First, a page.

What I was getting back was
    <a href="/Test/h"ttp://><img src=/theme/mast_mos.jpg width=881 alt="blah blah"></a>

    The bottom line is that my website wasn't written with valid 4.01 strict HTML. When I pointed the W3C HTML validator at any page I got back a slew of error messages, usually 15 to 20 on each page!

    The problem was of my own making of course. What I had been doing over time in an attempt to minimise the HTML file sizes was to reduce any "extraneous" quotes from the HTML, but I'd removed too much. I'd forgotten that any url's or image source filenames (as in <a href=<url> /a> or <img src=<filename>) must be enclosed in quotes if the url or filename contained anything other than letters, numbers and full stops.

    So <a href=index.html> is OK (only letters and full stop in the url), but <img src=/images/gite.jpg> was not (as there's slashes in the filename) and would have to be changed to <img src="/images/gite.jpg">. And so I'm now embarking on fixing all the pages on the site and making them valid HTML again.

And there we are, fluffy search is now all working perfectly on our Gite website and you can take it for a spin over at

I've still some work to do before I can properly integrate it into the site and launch it - correcting the invalid HTML on the remaining pages (currently some of the results pages returned don't show embedded images and have broken links on them), I've got to style the page results so that it looks consistent with the rest of the website, there's <fcs_ni></fcs_ni> tags to add around the navigation structure to stop it being indexed on each page - try searching for Gite and you'll see what I mean, but the hard work of getting the search engine working is now done.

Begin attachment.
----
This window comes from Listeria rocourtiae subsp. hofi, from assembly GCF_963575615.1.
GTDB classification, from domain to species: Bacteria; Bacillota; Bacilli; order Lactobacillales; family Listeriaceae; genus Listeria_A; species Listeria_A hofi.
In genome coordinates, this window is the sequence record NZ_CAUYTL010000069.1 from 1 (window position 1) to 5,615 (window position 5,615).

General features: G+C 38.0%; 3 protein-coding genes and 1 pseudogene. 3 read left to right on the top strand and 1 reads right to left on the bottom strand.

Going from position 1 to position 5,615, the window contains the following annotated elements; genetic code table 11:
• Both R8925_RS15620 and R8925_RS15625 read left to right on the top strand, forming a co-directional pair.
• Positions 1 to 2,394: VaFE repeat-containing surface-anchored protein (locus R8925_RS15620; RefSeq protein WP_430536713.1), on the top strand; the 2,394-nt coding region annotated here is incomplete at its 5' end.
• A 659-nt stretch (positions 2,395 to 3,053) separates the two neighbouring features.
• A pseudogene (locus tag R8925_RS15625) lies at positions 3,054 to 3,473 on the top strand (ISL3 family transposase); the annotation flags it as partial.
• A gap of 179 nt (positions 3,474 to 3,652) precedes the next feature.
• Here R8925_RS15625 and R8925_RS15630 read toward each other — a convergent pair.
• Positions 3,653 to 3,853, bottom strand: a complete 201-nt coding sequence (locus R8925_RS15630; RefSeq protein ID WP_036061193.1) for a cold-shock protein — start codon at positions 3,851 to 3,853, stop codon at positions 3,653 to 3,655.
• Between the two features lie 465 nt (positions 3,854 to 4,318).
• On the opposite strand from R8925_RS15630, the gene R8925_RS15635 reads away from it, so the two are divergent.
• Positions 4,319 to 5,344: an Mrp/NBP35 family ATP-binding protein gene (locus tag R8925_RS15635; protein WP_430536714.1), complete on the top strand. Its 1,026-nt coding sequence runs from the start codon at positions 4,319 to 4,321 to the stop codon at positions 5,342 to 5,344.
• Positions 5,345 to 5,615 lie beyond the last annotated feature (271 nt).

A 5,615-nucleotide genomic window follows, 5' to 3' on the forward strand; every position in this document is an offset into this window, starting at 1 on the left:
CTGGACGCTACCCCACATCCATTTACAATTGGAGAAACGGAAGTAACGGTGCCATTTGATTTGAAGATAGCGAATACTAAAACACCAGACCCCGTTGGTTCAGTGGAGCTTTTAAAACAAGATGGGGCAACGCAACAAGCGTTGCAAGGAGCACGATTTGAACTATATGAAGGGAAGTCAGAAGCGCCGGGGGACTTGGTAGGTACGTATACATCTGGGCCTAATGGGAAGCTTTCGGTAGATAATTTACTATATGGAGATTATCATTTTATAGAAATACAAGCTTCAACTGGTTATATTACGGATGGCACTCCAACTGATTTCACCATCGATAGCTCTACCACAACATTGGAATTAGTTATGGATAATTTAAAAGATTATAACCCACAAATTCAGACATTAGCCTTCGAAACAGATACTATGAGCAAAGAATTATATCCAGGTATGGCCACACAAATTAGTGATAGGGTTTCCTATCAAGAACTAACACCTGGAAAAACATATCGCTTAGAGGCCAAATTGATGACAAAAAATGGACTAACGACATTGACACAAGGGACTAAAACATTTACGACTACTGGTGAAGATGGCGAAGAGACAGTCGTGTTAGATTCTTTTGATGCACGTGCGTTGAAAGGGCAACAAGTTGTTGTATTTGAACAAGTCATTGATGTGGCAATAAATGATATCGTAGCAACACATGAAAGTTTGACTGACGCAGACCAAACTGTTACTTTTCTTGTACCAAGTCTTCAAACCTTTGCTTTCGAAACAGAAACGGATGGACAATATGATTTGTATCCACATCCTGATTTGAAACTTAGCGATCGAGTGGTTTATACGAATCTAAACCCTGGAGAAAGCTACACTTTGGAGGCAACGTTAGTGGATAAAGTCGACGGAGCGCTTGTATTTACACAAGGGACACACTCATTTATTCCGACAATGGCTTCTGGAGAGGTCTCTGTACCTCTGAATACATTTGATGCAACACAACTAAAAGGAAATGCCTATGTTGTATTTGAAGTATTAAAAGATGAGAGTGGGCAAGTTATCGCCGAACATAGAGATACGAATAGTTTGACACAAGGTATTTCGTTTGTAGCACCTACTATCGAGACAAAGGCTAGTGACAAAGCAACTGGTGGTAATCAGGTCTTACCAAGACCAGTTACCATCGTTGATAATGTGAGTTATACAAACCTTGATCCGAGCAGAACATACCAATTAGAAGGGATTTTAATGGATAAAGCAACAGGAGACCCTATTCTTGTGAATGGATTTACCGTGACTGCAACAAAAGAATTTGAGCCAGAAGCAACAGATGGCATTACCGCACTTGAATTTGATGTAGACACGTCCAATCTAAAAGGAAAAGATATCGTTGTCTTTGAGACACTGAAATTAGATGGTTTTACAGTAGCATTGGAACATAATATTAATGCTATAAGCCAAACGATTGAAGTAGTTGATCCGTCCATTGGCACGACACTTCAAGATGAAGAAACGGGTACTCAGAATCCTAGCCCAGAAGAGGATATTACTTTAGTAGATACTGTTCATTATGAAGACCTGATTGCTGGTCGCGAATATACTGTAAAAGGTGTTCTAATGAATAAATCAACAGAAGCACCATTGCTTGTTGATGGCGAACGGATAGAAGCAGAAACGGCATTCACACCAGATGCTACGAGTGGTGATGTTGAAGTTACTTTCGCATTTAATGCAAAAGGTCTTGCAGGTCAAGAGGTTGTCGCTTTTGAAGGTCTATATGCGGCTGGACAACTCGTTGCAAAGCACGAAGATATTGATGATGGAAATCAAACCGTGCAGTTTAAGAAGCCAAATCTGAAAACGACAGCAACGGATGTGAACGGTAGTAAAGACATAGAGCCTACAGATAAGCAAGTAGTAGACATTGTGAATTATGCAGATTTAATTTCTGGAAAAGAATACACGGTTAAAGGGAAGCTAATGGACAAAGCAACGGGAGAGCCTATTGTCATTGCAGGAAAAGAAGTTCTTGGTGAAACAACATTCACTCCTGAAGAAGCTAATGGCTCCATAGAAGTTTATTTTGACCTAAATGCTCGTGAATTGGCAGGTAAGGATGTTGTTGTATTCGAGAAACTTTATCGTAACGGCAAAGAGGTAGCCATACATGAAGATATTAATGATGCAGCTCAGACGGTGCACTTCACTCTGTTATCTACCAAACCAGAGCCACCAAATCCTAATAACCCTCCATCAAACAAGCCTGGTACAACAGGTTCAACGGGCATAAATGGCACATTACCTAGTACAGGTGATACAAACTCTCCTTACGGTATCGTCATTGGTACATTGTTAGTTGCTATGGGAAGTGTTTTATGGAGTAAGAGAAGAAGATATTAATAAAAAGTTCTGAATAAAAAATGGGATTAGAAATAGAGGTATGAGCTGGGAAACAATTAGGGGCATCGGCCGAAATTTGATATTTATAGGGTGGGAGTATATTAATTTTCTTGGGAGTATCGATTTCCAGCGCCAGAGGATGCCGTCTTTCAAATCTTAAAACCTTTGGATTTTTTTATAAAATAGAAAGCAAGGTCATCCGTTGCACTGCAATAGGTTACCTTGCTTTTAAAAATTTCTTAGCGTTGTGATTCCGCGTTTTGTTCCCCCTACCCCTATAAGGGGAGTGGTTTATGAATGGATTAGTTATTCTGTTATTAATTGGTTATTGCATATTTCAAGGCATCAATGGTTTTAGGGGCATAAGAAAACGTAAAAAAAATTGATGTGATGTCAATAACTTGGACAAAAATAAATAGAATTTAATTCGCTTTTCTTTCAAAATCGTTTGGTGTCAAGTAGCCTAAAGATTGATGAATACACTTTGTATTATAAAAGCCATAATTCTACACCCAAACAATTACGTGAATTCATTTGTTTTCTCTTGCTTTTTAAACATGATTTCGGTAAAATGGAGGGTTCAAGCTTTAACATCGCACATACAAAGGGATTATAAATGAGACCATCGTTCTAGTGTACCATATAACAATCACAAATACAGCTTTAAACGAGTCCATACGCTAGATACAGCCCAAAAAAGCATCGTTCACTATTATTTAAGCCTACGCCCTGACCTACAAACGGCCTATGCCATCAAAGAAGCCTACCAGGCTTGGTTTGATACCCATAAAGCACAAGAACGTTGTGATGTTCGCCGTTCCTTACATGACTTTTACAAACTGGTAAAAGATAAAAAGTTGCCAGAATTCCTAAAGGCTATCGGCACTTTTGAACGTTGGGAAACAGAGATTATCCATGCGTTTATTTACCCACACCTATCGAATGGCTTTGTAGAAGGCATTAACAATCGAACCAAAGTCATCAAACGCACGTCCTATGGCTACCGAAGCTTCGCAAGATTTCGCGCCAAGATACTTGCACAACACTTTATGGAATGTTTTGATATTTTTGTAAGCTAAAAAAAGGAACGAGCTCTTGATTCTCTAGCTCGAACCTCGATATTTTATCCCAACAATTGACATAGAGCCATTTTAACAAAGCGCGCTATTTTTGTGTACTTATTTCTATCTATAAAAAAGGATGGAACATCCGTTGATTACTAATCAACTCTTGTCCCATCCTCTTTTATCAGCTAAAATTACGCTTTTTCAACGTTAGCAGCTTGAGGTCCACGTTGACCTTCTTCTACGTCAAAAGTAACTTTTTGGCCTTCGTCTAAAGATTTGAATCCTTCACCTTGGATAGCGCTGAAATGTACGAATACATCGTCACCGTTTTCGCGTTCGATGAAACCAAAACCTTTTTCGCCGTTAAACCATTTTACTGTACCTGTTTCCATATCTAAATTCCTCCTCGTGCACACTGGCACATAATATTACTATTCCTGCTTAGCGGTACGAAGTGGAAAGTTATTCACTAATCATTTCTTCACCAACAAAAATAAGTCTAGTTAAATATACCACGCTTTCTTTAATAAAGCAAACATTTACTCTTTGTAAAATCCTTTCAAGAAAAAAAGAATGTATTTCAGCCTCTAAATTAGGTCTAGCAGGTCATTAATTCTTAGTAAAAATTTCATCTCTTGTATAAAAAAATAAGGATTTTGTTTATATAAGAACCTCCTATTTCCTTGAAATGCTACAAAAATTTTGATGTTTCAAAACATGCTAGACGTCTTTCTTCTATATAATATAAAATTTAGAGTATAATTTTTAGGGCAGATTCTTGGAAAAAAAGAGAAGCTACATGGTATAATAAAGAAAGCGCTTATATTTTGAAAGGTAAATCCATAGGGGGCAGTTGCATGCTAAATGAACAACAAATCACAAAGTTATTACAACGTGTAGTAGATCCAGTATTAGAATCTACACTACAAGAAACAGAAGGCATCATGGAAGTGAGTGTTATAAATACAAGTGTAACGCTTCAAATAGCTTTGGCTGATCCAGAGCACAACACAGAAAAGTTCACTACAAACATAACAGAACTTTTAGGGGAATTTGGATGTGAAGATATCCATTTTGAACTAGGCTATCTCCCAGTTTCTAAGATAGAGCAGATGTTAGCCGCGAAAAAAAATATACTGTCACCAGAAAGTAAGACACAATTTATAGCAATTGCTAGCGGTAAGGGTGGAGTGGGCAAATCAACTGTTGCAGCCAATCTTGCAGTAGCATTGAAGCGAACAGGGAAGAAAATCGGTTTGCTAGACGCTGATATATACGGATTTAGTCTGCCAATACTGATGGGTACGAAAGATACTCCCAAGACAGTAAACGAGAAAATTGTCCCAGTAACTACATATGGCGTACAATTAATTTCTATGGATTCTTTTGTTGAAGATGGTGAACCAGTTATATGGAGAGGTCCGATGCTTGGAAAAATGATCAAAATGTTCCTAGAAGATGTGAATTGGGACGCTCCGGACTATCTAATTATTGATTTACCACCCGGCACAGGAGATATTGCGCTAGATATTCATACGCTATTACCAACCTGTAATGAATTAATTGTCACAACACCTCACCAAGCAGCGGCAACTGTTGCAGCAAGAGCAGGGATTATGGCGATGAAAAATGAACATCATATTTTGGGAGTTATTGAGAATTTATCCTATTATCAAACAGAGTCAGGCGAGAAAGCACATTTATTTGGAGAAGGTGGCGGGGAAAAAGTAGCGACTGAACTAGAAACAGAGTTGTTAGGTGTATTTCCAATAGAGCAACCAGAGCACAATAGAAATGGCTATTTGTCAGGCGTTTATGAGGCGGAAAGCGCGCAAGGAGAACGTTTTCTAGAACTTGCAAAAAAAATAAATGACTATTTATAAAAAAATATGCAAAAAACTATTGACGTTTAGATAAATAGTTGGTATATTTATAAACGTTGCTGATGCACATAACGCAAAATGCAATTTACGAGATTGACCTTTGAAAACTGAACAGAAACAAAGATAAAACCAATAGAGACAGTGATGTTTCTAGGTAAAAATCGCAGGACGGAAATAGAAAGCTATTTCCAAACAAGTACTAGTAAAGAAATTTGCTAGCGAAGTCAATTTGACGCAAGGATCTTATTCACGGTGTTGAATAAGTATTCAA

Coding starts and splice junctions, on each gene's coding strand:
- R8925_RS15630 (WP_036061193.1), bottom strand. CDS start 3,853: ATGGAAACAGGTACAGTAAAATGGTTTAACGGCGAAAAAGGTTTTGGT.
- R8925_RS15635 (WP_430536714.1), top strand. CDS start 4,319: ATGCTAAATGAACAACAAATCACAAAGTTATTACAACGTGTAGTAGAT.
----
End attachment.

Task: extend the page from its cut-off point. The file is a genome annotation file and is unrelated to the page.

Saturday, February 02, 2008

French numberplates to change in 2008

FrenchEntree reports that the system of French number plates is due to change this year from being allocated on a departmental basis to being allocated nationally, and being fixed for the life of the vehicle.

Current French vehicle number plates are of the pattern of NNNN AAA 99 with NNNN being up to four numbers, then two or three letters AAA, followed by a two digit department number 99. Our holiday Gite is on the border of department's 56 and 22 (Morbihan and Cotes d'Armor) so we see lots of cars with number plates ending 56 or 22. The advantage of this system is that you can see instantly where the car has come from but it causes a lot of administration as cars have to be re-registered in the right department if you move house or if you buy a car from a different region.

In 2008 the system is apparently going to change to AA NNN AA (up to two letters, two or three numbers followed by one or two letters at the end) so the first plate issued will be A 11 A and the last will be ZZ 999 ZZ. The licence plates will be issued chronologically in a nationwide sequence and so won't have any geographical code within the number plate.

If owners wish, they can have a white on blue geographical identification added to their plates which will appear on the far right hand side of the licence plate (opposite the EU logo). The regional code will be on top (e.g. IdF for Ile de France) and the department number will then appear below it (e.g. 92).

In a country that almost makes beauracracy a national pastime, it's interesting to hear that some of the reasons for introducing the change are to simplify the administration effort for drivers and to reduce the civil service workload!

It's going to make it harder to play the game of "spot the car number plates" we play with the children when we holiday in France. The aim is to try to see one car from each department in France (01 - Ain, 02 - Aisne, ... through to 94 - Val-de-Marne and 95 - Val-d'Oise, and of course 2A - South Corsica and 2B - North Corsica). It can get quite a challenge to see the final plates you've not 'ticked off' and gives something to distract the kids with!